The Ag. Pavlos site was very interesting. A nice beach sheltered by the winds. And a very small village...that is dominated by a yoga center developed 15 years ago by an Englishman and still running strong for 6 months of the year. According to two staffers that I gave a ride, they serve primarily women (15-30 at a time) and the vast majority of the staffers are women.  Of course, I had rocks on the island to see.  Oh yea, the rocks...on the other end of the small beach there are some very spectacular folds, the location shown here
The spectacular folds (click on image to see large version)

and the layers as they go into the water.

On further west to Hania.  From my domatio at sunrise, another charming harbor setting for tourists. A lively marketplace with lots of fish and hangy things that would not appeal to the vegetarian crowd.

Quickly escaping the city, I headed west with another rental car.  Exploring the type locality of a particular limestone unit on the island, I was asked by a couple if I would give them a ride.  When we got to their farm they invited me in to have an ouzo and some treats with them. Demetrius and Anna showed me their bean greenhouse and we had our ouzo (all the while with none of us understanding what the other was saying).  I was touched by their hospitality and how much they reminded me of my own grandparents.

Now powered by ouzo, I continued my exploration of the western side of the island.  A harbor just beyond Kissamos is obviously a place that they make the tetrapods for breakwaters.  The object was to get to the Falassarna area to visit a Minoan site that was once a harbor but the area has now been uplifted above sealevel.  All of the low area to the right in this photo would have been below sealevel...perhaps until the 1800's when a large earthquake caused the uplift. These blocks would have formed the harbor edge not unlike those today in Rethymno or Hania.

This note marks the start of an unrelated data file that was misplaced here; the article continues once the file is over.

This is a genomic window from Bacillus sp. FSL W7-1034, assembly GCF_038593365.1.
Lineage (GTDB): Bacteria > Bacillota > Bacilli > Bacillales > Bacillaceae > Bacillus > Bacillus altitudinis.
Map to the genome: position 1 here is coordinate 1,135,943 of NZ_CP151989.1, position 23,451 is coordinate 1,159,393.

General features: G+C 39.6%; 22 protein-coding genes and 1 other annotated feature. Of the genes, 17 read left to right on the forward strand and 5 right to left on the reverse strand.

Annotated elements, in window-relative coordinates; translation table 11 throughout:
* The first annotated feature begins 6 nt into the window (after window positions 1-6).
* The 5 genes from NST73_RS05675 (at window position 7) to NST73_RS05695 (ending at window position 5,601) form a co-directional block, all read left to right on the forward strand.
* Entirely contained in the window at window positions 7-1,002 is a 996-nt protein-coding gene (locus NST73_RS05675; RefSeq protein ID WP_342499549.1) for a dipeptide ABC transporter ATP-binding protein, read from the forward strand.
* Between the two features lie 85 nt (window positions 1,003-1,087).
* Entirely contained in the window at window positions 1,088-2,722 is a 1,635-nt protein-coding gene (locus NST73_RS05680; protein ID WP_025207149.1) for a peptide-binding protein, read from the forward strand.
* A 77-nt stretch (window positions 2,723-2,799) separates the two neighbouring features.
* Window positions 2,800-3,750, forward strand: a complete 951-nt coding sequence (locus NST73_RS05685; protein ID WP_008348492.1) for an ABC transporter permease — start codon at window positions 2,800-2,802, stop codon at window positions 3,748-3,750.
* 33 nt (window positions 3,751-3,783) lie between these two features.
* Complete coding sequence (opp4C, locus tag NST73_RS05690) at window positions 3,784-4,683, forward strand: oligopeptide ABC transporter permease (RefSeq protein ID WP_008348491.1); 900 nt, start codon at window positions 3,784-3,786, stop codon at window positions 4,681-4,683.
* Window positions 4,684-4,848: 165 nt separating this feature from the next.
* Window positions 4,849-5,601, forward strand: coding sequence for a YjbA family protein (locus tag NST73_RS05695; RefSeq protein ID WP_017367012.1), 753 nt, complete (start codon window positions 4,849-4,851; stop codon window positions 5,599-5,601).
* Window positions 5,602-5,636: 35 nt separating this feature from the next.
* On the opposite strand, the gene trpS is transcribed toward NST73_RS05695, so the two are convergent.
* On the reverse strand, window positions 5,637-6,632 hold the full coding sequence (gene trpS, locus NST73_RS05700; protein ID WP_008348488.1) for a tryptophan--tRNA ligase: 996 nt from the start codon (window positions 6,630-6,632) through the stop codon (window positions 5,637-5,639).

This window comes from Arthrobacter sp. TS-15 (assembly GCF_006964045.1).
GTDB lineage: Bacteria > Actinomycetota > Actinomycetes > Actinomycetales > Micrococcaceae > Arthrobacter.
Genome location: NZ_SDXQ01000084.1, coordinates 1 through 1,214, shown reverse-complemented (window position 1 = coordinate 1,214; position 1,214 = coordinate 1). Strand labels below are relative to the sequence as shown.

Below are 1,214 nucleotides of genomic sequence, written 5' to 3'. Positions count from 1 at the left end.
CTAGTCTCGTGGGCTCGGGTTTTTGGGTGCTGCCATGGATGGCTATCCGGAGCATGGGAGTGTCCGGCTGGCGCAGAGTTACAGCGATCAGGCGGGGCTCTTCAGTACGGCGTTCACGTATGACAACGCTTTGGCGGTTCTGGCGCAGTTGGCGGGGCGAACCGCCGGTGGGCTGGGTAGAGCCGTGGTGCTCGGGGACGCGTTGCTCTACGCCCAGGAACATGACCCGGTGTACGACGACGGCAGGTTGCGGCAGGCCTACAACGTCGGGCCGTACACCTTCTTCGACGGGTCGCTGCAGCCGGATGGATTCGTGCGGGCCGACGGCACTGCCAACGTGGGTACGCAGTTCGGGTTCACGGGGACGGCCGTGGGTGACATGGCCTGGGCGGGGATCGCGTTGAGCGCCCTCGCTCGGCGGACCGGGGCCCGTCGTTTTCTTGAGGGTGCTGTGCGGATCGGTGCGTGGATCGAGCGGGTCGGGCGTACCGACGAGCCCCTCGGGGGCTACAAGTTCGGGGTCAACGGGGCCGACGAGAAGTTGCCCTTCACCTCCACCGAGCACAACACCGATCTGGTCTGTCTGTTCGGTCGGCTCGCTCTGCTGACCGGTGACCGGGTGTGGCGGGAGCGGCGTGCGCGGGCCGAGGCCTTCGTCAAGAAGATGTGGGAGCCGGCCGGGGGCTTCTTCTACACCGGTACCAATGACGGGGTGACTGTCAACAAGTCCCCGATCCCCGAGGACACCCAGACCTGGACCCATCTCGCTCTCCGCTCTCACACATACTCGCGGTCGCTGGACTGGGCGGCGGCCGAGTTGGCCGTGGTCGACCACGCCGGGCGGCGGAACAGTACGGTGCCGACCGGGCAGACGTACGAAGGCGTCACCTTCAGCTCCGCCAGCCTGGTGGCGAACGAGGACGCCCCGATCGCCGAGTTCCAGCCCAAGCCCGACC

The final day of exploration of the western side of Crete saw me taking off for the south western side of the island by crossing the mountains.  I stopped for breakfast (greek coffee, some cheese and bread) and this gentleman who was displaying a bunch of metals paid for my coffee.  The cafe owner was making signals that he was, say, a little touched but I'll never know. We were having quite a conversation without understanding each other!  Further up the road I stopped for another cup of coffee and got this picture of this Cretan lady tending her garden.  I just couldn't resist getting this picture of goats using the bedding planes of these limestones for a resting spot.

At Sougia which is at the mouth of the Agia Irini gorge, there is an ancient (meaning apparently, non-Minoan) site, Syia, where campers have taken up residence.

On to Paleohora to see some uplifted old beach surfaces (here looking east back to Paleohora). Here are some old reef deposits that have been uplifted and above them there are some good wave cut notches.

After leaving Paleohora I visited a site where faulting activity has created a conglomerate-like rock that geologists call a cataclastic rock.  Not only that but it has the distinct look of a blueschist like we have in Marin. These rocks have the associated extensive folding and are associated with another fault zone between the layers.

I tried an experiment to take you on a walk you across one of what I believe is one of these faulted transition zones. This crude panorama is only an approximation since the road was curved but it gives, I hope an impression of the character of one of these fault zones. It begins on the north and proceeds south, moving from the overlying limestones to the phyllite, schist rocks. It represents, I would estimate, somewhere in the range of 100 meters of exposure.

On the way back to Hania the following 3 images shows the dramatic recumbent folding in the mountains, in a relatively new road cut. Click on the images to see the larger versions


On to Athens